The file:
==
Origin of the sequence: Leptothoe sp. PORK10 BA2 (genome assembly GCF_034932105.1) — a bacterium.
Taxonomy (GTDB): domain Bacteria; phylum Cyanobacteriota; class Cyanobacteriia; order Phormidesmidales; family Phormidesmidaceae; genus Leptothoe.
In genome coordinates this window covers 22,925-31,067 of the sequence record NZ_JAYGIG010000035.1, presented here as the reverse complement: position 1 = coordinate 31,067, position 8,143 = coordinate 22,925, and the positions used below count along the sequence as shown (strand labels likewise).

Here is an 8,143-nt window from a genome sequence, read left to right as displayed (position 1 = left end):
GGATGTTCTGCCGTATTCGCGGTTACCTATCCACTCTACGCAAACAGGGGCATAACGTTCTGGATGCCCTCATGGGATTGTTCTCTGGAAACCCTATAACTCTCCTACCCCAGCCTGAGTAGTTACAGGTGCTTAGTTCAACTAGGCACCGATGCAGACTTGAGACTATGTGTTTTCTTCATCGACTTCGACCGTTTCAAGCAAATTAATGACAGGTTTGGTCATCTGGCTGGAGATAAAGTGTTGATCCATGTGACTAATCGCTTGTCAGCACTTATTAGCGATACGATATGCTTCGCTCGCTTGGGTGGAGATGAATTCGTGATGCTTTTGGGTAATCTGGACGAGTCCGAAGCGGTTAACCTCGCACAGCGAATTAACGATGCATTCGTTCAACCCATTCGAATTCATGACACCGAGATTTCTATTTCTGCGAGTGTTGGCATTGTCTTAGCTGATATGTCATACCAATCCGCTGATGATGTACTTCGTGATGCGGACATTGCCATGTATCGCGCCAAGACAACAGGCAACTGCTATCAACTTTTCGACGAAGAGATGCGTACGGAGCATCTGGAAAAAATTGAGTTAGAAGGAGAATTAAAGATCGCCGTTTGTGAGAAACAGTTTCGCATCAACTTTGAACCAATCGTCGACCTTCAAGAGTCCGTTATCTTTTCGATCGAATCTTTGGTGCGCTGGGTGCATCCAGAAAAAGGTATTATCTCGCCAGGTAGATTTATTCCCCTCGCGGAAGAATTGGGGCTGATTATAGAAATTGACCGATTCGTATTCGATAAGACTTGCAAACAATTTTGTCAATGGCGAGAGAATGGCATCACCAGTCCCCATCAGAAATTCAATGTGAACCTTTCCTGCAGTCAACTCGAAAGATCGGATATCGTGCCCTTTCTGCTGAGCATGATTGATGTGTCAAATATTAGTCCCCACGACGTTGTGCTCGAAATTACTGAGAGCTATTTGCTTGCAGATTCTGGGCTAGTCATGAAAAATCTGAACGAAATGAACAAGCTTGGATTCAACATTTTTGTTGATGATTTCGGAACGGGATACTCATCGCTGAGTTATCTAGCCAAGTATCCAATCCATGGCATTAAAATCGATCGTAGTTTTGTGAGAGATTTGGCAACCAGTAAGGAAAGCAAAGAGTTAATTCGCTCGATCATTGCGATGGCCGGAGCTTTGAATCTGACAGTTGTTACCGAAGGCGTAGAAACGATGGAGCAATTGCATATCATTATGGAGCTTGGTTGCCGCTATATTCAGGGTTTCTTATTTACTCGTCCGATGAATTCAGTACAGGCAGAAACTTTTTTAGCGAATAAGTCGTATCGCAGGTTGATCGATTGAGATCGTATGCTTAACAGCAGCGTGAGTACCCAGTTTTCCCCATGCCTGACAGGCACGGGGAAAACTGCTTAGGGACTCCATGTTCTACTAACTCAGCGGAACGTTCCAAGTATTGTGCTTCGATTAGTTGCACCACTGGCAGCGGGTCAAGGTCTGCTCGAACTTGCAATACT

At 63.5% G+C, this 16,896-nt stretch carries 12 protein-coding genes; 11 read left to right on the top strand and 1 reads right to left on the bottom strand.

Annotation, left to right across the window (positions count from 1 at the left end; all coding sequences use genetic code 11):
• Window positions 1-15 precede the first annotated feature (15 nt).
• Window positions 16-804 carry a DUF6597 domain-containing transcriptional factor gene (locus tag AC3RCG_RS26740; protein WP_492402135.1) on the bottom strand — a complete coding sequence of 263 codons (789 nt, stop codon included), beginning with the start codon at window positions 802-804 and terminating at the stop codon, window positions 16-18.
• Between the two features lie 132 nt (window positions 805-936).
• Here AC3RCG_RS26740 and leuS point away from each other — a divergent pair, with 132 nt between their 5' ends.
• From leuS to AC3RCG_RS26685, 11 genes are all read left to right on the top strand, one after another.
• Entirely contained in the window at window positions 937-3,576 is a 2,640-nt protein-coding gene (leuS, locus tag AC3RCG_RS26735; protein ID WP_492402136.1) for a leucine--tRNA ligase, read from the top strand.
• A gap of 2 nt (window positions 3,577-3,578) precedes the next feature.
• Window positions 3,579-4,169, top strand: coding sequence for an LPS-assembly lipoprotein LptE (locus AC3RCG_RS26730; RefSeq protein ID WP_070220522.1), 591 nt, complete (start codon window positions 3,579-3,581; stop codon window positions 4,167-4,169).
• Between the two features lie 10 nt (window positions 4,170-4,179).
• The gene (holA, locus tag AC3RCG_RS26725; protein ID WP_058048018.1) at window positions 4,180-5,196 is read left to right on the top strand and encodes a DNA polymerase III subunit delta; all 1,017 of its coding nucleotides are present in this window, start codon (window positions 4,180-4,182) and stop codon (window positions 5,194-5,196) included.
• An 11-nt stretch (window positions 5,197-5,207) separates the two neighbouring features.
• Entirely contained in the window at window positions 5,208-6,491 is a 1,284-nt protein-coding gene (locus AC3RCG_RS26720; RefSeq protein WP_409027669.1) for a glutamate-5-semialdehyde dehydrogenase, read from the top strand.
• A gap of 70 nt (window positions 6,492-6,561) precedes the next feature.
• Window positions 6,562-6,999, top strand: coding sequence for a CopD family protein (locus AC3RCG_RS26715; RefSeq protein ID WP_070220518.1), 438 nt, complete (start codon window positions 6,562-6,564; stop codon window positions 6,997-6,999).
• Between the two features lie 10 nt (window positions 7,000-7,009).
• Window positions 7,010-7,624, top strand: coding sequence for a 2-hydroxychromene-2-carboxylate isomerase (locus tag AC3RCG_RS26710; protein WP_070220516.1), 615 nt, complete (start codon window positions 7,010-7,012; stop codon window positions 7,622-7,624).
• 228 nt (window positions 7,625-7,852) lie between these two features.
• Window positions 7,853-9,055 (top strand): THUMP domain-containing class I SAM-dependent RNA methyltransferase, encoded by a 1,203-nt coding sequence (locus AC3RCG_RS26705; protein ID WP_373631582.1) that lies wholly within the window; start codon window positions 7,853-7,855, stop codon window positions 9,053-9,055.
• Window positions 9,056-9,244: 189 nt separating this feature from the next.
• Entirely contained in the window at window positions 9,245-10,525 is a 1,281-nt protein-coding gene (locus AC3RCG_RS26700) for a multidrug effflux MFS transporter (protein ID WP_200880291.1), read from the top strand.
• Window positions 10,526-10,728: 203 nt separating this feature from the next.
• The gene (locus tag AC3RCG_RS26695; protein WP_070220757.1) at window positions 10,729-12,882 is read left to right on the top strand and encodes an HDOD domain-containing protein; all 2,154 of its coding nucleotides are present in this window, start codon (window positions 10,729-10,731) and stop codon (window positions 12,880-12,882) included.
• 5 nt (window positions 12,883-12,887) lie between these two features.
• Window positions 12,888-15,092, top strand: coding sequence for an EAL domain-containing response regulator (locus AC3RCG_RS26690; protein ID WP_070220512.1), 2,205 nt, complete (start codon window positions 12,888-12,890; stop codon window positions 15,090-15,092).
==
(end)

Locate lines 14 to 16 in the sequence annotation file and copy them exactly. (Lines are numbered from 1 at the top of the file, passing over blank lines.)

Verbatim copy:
• A gap of 2 nt (window positions 3,577-3,578) precedes the next feature.
• Window positions 3,579-4,169, top strand: coding sequence for an LPS-assembly lipoprotein LptE (locus AC3RCG_RS26730; RefSeq protein ID WP_070220522.1), 591 nt, complete (start codon window positions 3,579-3,581; stop codon window positions 4,167-4,169).
• Between the two features lie 10 nt (window positions 4,170-4,179).